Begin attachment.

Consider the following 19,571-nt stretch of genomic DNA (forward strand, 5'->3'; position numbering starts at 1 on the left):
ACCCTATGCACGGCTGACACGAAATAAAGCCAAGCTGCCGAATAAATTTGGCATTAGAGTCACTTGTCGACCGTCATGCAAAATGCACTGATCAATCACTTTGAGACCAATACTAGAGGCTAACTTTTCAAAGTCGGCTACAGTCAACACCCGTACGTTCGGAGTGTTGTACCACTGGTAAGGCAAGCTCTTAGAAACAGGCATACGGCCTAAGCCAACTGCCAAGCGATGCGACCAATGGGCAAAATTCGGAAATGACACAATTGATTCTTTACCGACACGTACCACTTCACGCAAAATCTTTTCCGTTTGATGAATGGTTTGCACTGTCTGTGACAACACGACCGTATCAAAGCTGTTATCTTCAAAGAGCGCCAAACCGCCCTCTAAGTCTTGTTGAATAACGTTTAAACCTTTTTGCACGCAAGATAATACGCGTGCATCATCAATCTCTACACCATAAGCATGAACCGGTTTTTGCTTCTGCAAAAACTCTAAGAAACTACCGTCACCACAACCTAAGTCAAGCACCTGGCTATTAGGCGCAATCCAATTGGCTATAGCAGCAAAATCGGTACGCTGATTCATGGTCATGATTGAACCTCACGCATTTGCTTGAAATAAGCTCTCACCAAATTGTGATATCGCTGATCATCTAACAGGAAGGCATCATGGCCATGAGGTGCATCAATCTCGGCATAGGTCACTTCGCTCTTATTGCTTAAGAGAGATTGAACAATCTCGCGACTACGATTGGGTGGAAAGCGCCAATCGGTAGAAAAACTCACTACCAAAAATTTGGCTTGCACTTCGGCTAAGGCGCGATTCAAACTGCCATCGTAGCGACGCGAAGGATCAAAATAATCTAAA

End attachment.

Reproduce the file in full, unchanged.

Consider the following 19,571-nt stretch of genomic DNA (forward strand, 5'->3'; position numbering starts at 1 on the left):
ACCCTATGCACGGCTGACACGAAATAAAGCCAAGCTGCCGAATAAATTTGGCATTAGAGTCACTTGTCGACCGTCATGCAAAATGCACTGATCAATCACTTTGAGACCAATACTAGAGGCTAACTTTTCAAAGTCGGCTACAGTCAACACCCGTACGTTCGGAGTGTTGTACCACTGGTAAGGCAAGCTCTTAGAAACAGGCATACGGCCTAAGCCAACTGCCAAGCGATGCGACCAATGGGCAAAATTCGGAAATGACACAATTGATTCTTTACCGACACGTACCACTTCACGCAAAATCTTTTCCGTTTGATGAATGGTTTGCACTGTCTGTGACAACACGACCGTATCAAAGCTGTTATCTTCAAAGAGCGCCAAACCGCCCTCTAAGTCTTGTTGAATAACGTTTAAACCTTTTTGCACGCAAGATAATACGCGTGCATCATCAATCTCTACACCATAAGCATGAACCGGTTTTTGCTTCTGCAAAAACTCTAAGAAACTACCGTCACCACAACCTAAGTCAAGCACCTGGCTATTAGGCGCAATCCAATTGGCTATAGCAGCAAAATCGGTACGCTGATTCATGGTCATGATTGAACCTCACGCATTTGCTTGAAATAAGCTCTCACCAAATTGTGATATCGCTGATCATCTAACAGGAAGGCATCATGGCCATGAGGTGCATCAATCTCGGCATAGGTCACTTCGCTCTTATTGCTTAAGAGAGATTGAACAATCTCGCGACTACGATTGGGTGGAAAGCGCCAATCGGTAGAAAAACTCACTACCAAAAATTTGGCTTGCACTTCGGCTAAGGCGCGATTCAAACTGCCATCGTAGCGACGCGAAGGATCAAAATAATCTAAA